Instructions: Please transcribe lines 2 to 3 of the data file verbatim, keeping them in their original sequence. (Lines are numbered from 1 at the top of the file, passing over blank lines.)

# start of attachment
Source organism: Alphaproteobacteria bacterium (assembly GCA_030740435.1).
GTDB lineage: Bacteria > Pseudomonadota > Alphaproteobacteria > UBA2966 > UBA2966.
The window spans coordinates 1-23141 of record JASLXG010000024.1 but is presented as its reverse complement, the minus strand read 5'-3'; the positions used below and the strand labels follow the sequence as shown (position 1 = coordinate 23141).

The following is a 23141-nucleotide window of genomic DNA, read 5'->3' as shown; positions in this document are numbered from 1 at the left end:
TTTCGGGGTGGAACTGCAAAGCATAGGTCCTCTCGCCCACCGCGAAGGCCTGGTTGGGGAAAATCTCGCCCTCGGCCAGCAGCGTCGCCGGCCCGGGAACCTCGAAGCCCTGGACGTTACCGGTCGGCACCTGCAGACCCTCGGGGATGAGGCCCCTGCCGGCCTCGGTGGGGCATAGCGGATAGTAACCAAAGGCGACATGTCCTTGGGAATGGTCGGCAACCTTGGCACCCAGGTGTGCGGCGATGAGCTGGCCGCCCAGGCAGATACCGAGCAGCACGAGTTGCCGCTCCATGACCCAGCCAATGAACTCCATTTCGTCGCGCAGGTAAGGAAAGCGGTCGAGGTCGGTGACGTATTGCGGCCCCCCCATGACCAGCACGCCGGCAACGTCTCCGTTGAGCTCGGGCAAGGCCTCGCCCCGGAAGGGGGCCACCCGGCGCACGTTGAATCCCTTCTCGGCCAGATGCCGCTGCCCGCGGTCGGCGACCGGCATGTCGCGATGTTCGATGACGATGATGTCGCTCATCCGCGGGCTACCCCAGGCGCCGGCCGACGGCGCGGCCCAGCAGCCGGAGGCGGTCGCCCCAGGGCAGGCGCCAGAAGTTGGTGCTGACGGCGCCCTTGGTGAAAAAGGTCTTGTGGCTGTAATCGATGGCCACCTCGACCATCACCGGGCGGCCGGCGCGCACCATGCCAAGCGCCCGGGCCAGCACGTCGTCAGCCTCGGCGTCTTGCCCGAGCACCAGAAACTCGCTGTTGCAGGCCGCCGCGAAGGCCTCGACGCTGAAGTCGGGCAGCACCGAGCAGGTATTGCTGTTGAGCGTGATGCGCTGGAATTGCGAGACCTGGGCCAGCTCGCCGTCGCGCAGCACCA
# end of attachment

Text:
GTDB lineage: Bacteria > Pseudomonadota > Alphaproteobacteria > UBA2966 > UBA2966.
The window spans coordinates 1-23141 of record JASLXG010000024.1 but is presented as its reverse complement, the minus strand read 5'-3'; the positions used below and the strand labels follow the sequence as shown (position 1 = coordinate 23141).